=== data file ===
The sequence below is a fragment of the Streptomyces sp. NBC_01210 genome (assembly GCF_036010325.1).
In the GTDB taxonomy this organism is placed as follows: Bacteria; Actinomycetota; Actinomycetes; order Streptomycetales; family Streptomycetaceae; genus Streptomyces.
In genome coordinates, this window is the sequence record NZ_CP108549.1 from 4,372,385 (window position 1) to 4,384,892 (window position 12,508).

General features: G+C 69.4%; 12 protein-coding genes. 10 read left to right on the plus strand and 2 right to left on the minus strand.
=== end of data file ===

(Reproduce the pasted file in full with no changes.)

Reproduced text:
The sequence below is a fragment of the Streptomyces sp. NBC_01210 genome (assembly GCF_036010325.1).
In the GTDB taxonomy this organism is placed as follows: Bacteria; Actinomycetota; Actinomycetes; order Streptomycetales; family Streptomycetaceae; genus Streptomyces.
In genome coordinates, this window is the sequence record NZ_CP108549.1 from 4,372,385 (window position 1) to 4,384,892 (window position 12,508).

General features: G+C 69.4%; 12 protein-coding genes. 10 read left to right on the plus strand and 2 right to left on the minus strand.